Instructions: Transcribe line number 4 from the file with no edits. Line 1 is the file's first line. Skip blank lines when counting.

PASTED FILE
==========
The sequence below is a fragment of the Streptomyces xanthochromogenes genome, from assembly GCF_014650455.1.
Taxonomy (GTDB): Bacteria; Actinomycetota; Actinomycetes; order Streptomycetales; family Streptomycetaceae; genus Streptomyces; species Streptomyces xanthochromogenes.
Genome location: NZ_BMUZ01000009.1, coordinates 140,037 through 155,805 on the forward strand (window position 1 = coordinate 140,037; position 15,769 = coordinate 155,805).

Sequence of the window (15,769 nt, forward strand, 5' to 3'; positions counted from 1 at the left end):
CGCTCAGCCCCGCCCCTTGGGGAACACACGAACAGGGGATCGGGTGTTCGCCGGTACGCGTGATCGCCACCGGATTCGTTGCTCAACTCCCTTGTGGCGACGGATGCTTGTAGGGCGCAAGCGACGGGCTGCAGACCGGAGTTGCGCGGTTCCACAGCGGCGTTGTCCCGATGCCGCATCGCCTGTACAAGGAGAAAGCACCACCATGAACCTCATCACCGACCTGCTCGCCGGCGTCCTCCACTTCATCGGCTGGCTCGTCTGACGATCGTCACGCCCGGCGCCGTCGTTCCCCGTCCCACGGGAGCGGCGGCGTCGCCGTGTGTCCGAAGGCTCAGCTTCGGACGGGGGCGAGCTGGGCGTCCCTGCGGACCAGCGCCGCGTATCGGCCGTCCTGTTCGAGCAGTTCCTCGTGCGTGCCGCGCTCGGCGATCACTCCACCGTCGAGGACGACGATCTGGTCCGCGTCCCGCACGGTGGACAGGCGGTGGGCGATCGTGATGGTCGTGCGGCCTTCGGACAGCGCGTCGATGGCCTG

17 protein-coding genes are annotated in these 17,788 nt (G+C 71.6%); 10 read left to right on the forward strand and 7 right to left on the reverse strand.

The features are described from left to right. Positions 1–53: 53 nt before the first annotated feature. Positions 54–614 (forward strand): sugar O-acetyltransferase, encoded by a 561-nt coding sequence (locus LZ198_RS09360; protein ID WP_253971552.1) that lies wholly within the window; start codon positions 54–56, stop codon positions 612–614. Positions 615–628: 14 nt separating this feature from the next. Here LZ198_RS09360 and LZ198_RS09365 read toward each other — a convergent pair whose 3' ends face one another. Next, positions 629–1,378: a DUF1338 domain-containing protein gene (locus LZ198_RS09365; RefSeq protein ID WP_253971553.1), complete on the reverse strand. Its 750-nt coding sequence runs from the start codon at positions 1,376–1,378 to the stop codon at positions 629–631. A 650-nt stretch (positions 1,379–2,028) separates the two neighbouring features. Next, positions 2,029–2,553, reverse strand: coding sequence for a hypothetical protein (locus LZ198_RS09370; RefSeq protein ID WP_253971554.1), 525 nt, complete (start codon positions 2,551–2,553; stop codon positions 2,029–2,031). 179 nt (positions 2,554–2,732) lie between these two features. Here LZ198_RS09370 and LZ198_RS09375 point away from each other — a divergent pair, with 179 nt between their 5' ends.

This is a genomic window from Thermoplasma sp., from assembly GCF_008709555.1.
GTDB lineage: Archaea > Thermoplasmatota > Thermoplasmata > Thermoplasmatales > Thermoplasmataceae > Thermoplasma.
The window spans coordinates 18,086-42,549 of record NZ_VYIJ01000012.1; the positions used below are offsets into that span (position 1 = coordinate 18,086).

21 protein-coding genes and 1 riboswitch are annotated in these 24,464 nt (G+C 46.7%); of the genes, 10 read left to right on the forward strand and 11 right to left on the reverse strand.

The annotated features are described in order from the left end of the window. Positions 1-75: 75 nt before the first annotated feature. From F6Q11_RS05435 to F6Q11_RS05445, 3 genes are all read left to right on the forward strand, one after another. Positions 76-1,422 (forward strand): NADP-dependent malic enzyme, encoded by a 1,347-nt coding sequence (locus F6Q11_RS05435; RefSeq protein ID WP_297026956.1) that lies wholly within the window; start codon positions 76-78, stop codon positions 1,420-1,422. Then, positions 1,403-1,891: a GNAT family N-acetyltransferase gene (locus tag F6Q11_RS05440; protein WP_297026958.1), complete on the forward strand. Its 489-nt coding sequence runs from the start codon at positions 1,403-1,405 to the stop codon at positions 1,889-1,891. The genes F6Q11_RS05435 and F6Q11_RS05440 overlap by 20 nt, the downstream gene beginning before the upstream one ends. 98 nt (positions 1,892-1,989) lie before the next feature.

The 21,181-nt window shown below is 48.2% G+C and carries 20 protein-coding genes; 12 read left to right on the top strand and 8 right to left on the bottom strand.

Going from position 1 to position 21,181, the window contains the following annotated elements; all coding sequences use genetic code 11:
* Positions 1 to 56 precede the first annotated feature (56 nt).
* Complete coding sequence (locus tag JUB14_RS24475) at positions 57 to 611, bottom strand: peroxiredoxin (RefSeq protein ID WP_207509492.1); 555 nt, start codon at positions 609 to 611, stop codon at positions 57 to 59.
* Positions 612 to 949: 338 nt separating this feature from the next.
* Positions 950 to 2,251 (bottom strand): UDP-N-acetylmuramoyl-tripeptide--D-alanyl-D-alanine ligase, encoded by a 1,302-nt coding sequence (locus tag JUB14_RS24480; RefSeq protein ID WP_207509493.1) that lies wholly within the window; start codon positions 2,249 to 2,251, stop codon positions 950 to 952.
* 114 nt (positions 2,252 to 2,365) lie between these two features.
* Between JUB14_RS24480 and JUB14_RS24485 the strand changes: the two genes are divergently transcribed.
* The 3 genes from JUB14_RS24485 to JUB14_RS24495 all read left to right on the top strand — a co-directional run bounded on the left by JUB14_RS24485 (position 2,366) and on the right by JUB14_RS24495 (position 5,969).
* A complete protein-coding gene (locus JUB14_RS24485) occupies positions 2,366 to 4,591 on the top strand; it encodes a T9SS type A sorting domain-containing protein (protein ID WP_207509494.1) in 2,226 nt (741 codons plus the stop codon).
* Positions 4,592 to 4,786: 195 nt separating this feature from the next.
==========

Sequence of the window (15,769 nt, forward strand, 5' to 3'; positions counted from 1 at the left end):